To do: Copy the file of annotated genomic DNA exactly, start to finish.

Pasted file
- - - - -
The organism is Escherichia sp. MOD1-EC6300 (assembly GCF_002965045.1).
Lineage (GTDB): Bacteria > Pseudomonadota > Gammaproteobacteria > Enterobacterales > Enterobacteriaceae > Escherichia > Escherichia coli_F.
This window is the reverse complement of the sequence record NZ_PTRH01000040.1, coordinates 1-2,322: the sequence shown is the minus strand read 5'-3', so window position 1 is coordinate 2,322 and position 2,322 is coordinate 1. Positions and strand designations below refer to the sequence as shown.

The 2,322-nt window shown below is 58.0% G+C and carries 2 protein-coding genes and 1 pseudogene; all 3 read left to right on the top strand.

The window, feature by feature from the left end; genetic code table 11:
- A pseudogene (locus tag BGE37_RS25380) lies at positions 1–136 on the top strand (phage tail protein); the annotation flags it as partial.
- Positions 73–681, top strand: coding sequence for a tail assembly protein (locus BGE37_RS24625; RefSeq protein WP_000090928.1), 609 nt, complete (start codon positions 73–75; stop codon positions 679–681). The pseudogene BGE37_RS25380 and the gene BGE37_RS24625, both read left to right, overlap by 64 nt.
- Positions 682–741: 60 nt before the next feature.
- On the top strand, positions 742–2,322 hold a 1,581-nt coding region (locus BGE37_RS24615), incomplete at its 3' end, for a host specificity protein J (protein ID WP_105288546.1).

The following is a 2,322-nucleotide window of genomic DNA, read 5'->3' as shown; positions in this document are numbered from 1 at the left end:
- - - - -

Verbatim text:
The organism is Escherichia sp. MOD1-EC6300 (assembly GCF_002965045.1).
Lineage (GTDB): Bacteria > Pseudomonadota > Gammaproteobacteria > Enterobacterales > Enterobacteriaceae > Escherichia > Escherichia coli_F.
This window is the reverse complement of the sequence record NZ_PTRH01000040.1, coordinates 1-2,322: the sequence shown is the minus strand read 5'-3', so window position 1 is coordinate 2,322 and position 2,322 is coordinate 1. Positions and strand designations below refer to the sequence as shown.

The 2,322-nt window shown below is 58.0% G+C and carries 2 protein-coding genes and 1 pseudogene; all 3 read left to right on the top strand.

The window, feature by feature from the left end; genetic code table 11:
- A pseudogene (locus tag BGE37_RS25380) lies at positions 1–136 on the top strand (phage tail protein); the annotation flags it as partial.
- Positions 73–681, top strand: coding sequence for a tail assembly protein (locus BGE37_RS24625; RefSeq protein WP_000090928.1), 609 nt, complete (start codon positions 73–75; stop codon positions 679–681). The pseudogene BGE37_RS25380 and the gene BGE37_RS24625, both read left to right, overlap by 64 nt.
- Positions 682–741: 60 nt before the next feature.
- On the top strand, positions 742–2,322 hold a 1,581-nt coding region (locus BGE37_RS24615), incomplete at its 3' end, for a host specificity protein J (protein ID WP_105288546.1).

The following is a 2,322-nucleotide window of genomic DNA, read 5'->3' as shown; positions in this document are numbered from 1 at the left end: